To connect, the client must go through the following:
Scanning for networks
Includes passive or active scanning mode (or both). Many vendors use both.
- Client tunes to each channel, listens for a period of time, and monitors 802.11 beacon frames (AP transmits beacons by default every 100 milliseconds on a specific RF)
- Client records the RSS of the frame and continues scanning other channels.
- After scanning all RFs, the client decides which AP to join (usually highest RSS or more information eg SNR)
- Client sends broadcast probe requests on each channel
- APs within range/ clients (for ad hoc) respond with probe response frame
- Tx client waits for some time to receive all probe responses
- Client decides which AP to join (usually highest RSS or more information eg SNR)
- Enables clients to receive information about nearby access points in a timely manner, without waiting for beacons
- Generates additional traffic on the network (probe and response frames)
Authenticating with the network
Authentication can either be:
Open system authentication:
This is the default service.
- Request: Client sends an 802.11 authentication frame to an AP
- Response: AP responds with an 802.11 authentication frame that indicates success or failure in the status code located in the authentication frame.
For most WLANs, this is completely open. The client device does not need to send any form of credentials.
Shared key authentication:
Station must implement WEP to use this.
- Request: Client sends an Authentication frame requesting shared key authentication
- Challenge Text: AP replies with an octet bit challenge text the WEP services generate
- Encrypted Challenge Text: Client copies the challenge text into an authentication frame, encrypts it with a shared key, and then sends to AP.
- Response: AP decrypts the challenge using the shared key and compares to what it had sent earlier. If match, AP sends successful authentication reply, otherwise an authentication failure
- Shared key must be distributed manually (need to enter it to both client and AP radios)
- Not very secure. It is possible to discover the WEP key by monitoring enough of the transactions because both the encrypted and unencrypted versions of the challenge text are sent.
- Do not use in enterprise solutions.
IEEE 802.1X port-based authentication:
Introduced to 802.11 by the 802.11i amendment.
- Offers an effective framework for authenticating and controlling user traffic to a protected network.
- 802.1X ties the EAP (Extensible Authentication Protocol – IETF’s RFC 2284) protocol to both the wired and WLAN media
- Supports multiple authentication methods, such as token cards, Kerberos, one-time passwords, certificates, and public key authentication.
- EAPOL-Start: Unauthenticated supplicant (client) sends an EAP-start message that begins the exchange
- EAP-Request/Identity: The AP (authenticator) replies with an EAP-request identity message. The AP responds by enabling a port for passing only EAP packets from the client to an authentication server located on the wired side of the access point.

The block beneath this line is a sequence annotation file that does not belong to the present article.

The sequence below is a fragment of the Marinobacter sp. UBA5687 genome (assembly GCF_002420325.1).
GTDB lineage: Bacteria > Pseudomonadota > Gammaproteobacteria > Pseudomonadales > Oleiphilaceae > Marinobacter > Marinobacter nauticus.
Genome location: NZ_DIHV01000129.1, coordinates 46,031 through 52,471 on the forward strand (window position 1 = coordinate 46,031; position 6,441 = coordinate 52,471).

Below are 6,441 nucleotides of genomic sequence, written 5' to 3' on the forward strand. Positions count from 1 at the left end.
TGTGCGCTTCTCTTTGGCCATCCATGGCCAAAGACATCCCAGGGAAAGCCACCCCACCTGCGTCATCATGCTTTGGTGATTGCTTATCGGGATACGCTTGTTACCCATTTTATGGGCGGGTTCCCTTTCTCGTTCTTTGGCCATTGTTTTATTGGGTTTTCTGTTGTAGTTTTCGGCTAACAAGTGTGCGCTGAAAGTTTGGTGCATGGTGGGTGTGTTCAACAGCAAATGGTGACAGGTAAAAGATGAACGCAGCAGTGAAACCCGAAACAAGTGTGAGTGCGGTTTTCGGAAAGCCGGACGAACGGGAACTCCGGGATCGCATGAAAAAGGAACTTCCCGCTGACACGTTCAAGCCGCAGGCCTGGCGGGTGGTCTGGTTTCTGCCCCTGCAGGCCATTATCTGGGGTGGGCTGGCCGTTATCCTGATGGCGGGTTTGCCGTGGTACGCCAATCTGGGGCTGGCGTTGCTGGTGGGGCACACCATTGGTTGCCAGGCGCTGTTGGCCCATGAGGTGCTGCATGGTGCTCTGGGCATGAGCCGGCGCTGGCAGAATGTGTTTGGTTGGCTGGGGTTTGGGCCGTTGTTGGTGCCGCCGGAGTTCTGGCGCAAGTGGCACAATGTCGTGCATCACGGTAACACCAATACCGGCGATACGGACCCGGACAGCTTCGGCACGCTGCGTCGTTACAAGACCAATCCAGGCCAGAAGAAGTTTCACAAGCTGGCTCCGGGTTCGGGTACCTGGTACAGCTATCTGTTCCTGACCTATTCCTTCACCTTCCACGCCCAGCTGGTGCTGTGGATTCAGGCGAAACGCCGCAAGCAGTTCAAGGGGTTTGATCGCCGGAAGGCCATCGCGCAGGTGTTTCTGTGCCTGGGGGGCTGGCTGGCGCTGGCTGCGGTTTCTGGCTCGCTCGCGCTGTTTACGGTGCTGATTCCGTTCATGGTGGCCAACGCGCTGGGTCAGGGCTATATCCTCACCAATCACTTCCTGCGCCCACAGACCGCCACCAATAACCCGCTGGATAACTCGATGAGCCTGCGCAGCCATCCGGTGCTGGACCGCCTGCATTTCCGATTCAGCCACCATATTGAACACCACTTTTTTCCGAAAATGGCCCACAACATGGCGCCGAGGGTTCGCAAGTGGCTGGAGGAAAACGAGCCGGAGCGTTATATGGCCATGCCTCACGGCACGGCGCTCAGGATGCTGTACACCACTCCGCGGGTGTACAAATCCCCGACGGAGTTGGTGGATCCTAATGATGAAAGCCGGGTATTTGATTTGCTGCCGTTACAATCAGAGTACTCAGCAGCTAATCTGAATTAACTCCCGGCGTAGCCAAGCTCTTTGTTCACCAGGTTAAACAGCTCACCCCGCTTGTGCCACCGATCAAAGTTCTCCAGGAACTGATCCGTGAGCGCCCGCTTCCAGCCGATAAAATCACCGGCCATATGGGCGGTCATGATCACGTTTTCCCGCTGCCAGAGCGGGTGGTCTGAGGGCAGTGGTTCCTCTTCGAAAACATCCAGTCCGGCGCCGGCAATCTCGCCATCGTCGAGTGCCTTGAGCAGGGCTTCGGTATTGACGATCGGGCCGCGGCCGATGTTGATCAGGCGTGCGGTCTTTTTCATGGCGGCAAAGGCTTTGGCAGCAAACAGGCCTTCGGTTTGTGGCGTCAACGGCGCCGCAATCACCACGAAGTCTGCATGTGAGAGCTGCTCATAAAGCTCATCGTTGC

- EAP-Response/Identity: Supplicant responds with EAP-response containing the identity to the authentication server (eg RADIUS).
- The authentication server uses a specific authentication algorithm to verify
the client’s identity eg digital certificates or other EAP authentication type
- The authentication server sends either an accept message or a reject message
to the AP
- EAP-Success: The AP sends an EAP-success packet (or reject packet) to the client.
- Port Authorized: If the authentication server accepts the client, the access point transitions the client’s port to an authorized state and forwards additional traffic.
Associating with the AP
Client must associate with the AP to complete the connection process. Association is necessary to synchronize the client and AP with important information, such as beacon interval and supported data rates. An association establishes a mapping between the station and the 802.11 network.
- Association Request: client sends an association request frame containing elements such as SSID and supported data rates to AP
- Association Response: AP sends a response containing an association ID along with other information about the AP.
After association, 802.11 data frames can be sent between the client and AP.
Incase the client station moves and RSS becomes weaker, AP may re-associate to new AP.
- Re-association Request Frame: Client initiates re-association ending an 802.11 reassociation request frame to new AP
- Re-association Response Frame: New AP responds with a re-association response frame indicating a successful re-association
- Dis-association Frame: Client sends 802.11 disassociation frame to old AP
- Forward buffered frames: Old AP forwards any buffered 802.11 frames to new AP for delivery to client.
- Client and new AP can begin exchanging 802.11 data frames.
4-way handshake (Optional)
If either TKIP or CCMP is used for security, the access point initiates a 4-way handshake
with the client radio immediately after the association has completed. If no security or
WEP is used, the 4-way handshake is not implemented.
Purpose of the handshake:
- Establish a common key that will be used to encrypt data.
- For enterprise-based WPA, this encryption key is based on information provided by a server, MAC addresses and random numbers (nonces) associated with the AP and client radio exchanged during the handshake
- For WPA pre-shared key form, the user enters a pass-phrase which is then combined with the MAC addresses and nonces.
The key changes over time making it more secure. Periodically or when a client roams to a different AP, the 4-way handshake is implemented again with different parameters.
- Designing and Deploying 802.11 Wireless Networks: A Practical Guide to Implementing 802.11n and 802.11ac Wireless Networks For Enterprise-Based Applications, 2nd Edition By Jim Geier